NASHVILLE, Tenn. -- Letters start going out this week telling drivers they're back on the hook for their traffic tickets. This comes after a NewsChannel 5 investigation into missing tickets.
Melissa Watson is sure she's getting one of the letters. She admits to rolling through a stop sign.
After a police officer wrote her a ticket, she wanted to go to traffic school.
"I work in insurance so I know having a ticket is not a good thing to have on your record," said Watson.
When she tried to sign up on line, she was told her ticket didn't exist. She spent hours trying to do the right thing.
"It was a lot of work. My concern is my time spent. Everyone's time is valuable," said Watson.
She is not alone. Metro police wrote nearly 5,000 traffic tickets that were never entered into the system. Metro employees have 45 days to enter them into the system or the tickets are dismissed.
NewsChannel 5 Investigates started asking questions about missing tickets, the circuit court clerk found thousands of unprocessed tickets in the desks of two employees at the Traffic Violations Bureau.
The employees have been fired, and now Metro is sending letters to all ticket holders saying their back on the hook for the tickets.
"I think an apology needs to come from our office to those people explaining the process and what happened, and we are sorry," said Circuit Court Clerk Richard Rooker.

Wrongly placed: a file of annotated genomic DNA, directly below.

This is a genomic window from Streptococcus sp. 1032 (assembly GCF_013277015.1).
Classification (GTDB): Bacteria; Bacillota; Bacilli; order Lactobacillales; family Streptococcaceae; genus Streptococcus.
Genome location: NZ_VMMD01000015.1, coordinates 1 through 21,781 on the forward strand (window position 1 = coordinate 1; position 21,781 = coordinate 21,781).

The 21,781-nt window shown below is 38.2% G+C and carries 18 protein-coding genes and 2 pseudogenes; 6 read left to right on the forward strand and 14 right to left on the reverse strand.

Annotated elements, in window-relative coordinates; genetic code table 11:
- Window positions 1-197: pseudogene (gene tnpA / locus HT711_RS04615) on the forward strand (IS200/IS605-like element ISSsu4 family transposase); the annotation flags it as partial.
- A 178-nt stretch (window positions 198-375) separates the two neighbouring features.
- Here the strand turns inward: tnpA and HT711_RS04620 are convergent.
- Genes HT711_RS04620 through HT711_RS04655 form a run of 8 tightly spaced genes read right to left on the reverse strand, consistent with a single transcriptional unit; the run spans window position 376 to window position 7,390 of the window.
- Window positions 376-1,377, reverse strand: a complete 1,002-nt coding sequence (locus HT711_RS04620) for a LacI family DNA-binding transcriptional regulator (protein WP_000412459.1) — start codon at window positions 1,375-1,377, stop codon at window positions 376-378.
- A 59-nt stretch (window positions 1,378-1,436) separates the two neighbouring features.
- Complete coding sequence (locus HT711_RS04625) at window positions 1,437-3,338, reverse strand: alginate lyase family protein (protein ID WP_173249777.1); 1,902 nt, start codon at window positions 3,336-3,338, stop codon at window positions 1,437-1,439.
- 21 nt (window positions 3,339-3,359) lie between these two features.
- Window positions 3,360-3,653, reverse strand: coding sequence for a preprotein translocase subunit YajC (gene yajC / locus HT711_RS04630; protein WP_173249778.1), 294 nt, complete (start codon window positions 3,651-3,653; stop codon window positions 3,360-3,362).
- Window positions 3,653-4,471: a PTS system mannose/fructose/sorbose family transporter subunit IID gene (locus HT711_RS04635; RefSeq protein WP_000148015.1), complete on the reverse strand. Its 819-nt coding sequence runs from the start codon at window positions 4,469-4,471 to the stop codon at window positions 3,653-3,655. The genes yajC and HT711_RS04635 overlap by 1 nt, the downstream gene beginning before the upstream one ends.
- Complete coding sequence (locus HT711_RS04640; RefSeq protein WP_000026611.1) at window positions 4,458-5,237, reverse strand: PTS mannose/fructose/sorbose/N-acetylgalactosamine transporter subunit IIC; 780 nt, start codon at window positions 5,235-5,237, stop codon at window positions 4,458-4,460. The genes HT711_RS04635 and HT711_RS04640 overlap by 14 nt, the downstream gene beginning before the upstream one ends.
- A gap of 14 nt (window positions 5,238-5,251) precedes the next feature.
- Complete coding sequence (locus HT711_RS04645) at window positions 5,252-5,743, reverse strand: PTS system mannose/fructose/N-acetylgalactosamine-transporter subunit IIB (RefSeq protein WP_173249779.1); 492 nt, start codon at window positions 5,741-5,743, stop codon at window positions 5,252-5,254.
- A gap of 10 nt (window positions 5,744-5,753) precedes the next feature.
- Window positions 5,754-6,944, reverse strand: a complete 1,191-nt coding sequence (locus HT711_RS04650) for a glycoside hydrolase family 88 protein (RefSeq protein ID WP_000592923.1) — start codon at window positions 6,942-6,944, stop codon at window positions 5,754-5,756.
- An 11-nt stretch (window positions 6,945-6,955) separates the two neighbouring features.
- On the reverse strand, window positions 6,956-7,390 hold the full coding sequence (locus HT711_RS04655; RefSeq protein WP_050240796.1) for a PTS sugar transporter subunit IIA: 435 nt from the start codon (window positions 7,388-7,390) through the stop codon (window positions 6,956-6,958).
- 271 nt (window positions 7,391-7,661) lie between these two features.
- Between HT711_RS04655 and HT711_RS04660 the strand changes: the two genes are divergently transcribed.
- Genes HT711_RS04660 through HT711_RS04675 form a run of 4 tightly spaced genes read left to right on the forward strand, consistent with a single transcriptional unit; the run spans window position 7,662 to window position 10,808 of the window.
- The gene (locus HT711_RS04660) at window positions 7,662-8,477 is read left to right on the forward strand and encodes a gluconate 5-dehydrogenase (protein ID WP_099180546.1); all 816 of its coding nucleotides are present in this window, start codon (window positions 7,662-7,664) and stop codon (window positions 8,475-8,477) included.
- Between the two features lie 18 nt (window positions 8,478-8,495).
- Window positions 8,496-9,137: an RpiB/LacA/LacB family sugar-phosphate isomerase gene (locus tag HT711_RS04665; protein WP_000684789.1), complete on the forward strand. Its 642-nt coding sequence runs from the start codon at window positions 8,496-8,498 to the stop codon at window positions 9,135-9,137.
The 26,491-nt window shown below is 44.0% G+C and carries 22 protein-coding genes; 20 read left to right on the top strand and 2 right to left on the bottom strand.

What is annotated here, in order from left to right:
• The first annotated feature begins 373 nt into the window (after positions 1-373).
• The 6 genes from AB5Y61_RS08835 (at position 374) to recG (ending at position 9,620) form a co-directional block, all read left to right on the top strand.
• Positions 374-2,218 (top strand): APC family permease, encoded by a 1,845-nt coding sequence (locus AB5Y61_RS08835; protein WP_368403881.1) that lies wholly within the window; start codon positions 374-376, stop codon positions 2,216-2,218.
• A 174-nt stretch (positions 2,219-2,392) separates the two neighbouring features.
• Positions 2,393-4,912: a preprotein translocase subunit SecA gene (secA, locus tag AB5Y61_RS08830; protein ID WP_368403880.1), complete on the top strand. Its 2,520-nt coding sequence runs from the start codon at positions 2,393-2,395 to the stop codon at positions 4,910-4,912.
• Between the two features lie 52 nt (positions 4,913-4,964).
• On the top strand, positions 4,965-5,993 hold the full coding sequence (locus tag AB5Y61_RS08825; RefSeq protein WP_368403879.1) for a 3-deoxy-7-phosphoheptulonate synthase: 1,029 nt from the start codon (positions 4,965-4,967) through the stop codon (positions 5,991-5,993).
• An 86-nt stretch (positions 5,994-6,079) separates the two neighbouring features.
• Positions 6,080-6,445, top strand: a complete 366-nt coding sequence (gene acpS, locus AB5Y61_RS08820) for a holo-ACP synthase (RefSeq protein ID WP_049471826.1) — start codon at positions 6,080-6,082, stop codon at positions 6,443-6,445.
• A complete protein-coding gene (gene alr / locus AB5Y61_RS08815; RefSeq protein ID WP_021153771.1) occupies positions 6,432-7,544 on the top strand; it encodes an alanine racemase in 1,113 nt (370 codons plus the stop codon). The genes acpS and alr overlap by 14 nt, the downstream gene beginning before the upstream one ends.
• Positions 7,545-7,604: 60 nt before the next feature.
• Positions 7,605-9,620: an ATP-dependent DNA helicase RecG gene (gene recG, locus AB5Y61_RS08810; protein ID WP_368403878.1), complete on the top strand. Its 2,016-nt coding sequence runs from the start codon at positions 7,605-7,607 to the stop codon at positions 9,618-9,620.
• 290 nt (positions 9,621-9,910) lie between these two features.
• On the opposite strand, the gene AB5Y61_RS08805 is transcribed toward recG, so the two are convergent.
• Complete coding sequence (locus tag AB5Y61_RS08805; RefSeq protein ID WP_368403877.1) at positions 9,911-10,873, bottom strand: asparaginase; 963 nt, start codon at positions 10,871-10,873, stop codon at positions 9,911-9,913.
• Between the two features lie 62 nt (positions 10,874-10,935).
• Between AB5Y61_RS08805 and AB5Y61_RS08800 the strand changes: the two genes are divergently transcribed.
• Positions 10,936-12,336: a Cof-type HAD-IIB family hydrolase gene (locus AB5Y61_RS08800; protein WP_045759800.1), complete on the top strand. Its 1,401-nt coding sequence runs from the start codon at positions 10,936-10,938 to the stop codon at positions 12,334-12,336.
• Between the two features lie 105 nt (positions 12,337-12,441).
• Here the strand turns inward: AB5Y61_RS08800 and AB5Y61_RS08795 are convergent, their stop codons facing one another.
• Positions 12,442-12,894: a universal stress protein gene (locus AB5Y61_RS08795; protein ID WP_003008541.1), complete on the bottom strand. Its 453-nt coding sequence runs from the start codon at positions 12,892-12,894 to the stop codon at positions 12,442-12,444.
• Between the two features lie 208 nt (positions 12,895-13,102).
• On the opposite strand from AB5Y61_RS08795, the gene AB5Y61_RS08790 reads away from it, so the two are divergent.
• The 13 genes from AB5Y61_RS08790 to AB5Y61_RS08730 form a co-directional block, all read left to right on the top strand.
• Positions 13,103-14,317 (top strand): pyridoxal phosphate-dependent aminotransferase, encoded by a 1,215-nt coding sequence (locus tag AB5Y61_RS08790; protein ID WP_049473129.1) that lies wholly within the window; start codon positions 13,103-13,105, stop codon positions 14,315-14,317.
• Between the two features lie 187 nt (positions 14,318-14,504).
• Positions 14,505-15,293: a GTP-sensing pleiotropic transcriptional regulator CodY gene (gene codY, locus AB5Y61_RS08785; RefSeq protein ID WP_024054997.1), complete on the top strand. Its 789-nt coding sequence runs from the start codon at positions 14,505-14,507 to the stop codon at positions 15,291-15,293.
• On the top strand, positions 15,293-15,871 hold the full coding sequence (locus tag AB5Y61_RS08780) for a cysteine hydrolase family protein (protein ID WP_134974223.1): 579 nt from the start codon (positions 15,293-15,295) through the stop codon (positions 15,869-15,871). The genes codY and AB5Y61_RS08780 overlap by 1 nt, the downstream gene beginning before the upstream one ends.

Rooker said letters start going out to drivers this week telling them they still owe for their tickets.
Investigative Reporter Ben Hall asked, "Do you think it's fair to come back now and ask for this money?"
"Well, I think the process as it stands, they're going through the same process they would have gone through before with a ticket," said Rooker.
The Traffic Violations Bureau recently put new safeguards in place. Now all tickets are scanned into a computer instead of having employees manually enter them.
In October, another new system goes into place. When an officer writes a ticket it goes directly into the computer. It is something the office has planned for a while.
"I just feel like there should be some kind of compensation for the difficulty that everyone has gone through just like me," said Melissa Watson.
She never tried to get out of her ticket, but Watson is not happy that she must spend more of her time on the issue because Metro's mistake.
"They can come to court and explain that to the court and if the court sees fit to dismiss the ticket because of this, then that will be the court's decision," said Rooker.
The first letters go out Wednesday. If people tried to pay the ticket they will get a slightly different letter than if they never contacted the clerks' office.
There are so many letters to send that the Circuit Court Clerk is spreading them out. The mailings should be finished in about two weeks.